(a) establishes a new rule of law, alters or modifies an existing rule, or applies an existing rule to a novel fact situation likely to recur in future cases: Because the majority opinion omits reciting and discussing Appellants' pleadings and evidence on the defective condition of the cell, the reader is not apprised of the implicit overruling of this court's opinion in Hester, 805 S.W.2d at 815 (room with steel door in which plaintiff was assaulted and television that guards watched were “used” within meaning of TTCA). Also, the majority opinion purports to apply an existing rule (found in Bishop and Cowan ) to a novel fact situation likely to recur-jail inmates committing suicide with state property.
(b) involves issues of constitutional law or other legal issues important to the jurisprudence of Texas: Whether sovereign immunity exists for wrongful death claims arising in Texas jails and prisons is-or should be-important to Texas' jurisprudence.
(c) criticizes existing law [and] (d) resolves an apparent conflict of authority: The majority opinion attempts to distinguish McGuire and concludes that Cowan “effectively overruled” Martinez.
The majority opinion brazenly states, without authority, that “a recitation and discussion [of Appellant's pleadings and evidence] is unnecessary in a memorandum opinion.” While that may be Chief Justice Gray's view, it is not the law.
As I explain above, the majority opinion does not qualify as a memorandum opinion. But even if it did qualify, the complete omission of the pleadings and evidence is not justifiable. Even a memorandum opinion must give the parties “the basic reasons for” the “court's decision.” Tex.R.App. P. 47.4. In a case such as this where the decision turns on Appellants' pleadings and evidence, nary a word of discussion about the pleadings and evidence exists in the majority opinion. All it offers is its summary opening sentence: “Eugene Johnson hanged himself with the mattress cover in a Johnson County jail cell.” Meanwhile, Appellants' live petition covers twenty pages in the Clerk's Record, and Appellants' evidentiary response to Johnson County's plea to the jurisdiction and motions for summary judgment contains over two hundred pages of evidence. To comply with Rule 47.4, the majority opinion must provide “the basic reasons” why Appellants' pleadings and evidence do not establish a waiver of sovereign immunity. The majority opinion wholly fails to do this. One must ask “why?”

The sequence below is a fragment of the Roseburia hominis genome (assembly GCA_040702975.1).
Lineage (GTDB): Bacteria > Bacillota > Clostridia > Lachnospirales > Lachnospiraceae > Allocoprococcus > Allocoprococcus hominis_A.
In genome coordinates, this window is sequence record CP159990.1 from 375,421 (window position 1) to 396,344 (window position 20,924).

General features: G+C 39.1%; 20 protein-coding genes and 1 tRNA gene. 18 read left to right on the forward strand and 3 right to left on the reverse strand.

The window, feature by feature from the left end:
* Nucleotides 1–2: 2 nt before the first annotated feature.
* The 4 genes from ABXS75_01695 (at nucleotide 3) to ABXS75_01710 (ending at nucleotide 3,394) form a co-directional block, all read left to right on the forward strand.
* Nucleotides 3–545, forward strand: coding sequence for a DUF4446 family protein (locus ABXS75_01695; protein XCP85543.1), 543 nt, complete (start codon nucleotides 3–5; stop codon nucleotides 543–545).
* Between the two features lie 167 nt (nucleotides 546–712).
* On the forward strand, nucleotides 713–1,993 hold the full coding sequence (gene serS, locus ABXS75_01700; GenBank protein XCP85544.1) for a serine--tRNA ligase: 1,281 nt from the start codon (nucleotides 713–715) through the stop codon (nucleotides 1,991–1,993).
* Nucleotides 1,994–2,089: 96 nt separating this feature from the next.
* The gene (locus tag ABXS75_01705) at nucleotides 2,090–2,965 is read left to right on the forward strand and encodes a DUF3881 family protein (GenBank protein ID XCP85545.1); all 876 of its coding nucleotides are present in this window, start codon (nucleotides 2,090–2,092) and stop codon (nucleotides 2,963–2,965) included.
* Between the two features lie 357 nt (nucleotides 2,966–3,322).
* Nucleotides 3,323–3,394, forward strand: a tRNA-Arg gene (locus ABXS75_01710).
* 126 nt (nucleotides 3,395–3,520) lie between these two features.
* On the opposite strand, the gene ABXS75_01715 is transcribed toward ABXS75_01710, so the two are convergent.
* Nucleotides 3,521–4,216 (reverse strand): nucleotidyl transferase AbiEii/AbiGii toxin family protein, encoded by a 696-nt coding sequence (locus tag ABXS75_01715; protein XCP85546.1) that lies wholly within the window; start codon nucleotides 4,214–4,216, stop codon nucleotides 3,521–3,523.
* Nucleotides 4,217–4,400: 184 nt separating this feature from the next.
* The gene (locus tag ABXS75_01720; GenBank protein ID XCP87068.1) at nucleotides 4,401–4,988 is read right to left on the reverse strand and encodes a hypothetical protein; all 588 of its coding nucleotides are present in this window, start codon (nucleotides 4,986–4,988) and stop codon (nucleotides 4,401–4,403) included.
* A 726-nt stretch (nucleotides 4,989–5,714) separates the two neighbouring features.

I conclude with a lengthy quotation from a commentator's article on “principled decisionmaking,” 2 and the reader can then decide who is disingenuous:
II. Appellate Advocates Seek an Opinion from the Court That Sets Forth the Facts Essential to the Outcome in a Manner Demonstrating that the Court Correctly Understood the Record.
The factual discussion in an opinion is critical to its acceptance by the parties. Unless the opinion completely, accurately, and evenhandedly sets forth the facts, it has, in some senses, failed to accomplish the essential functions of an appellate decision. To the extent that the opinion is intended to and does effectuate the court's law-making function, the breadth of the rule of law the court announces is limited by the factual circumstances that gave rise to the court's holding. To the extent that the opinion reflects the court's error-correction function, the factual recitation is necessary to demonstrate that the court has read the record with care, is aware of the relevant facts, and has applied the law to those facts. Justice Jackson long ago recognized that “most contentions of law are won or lost on facts.” This is particularly true at the intermediate level, where the appellate court is generally required simply to apply the facts to the law.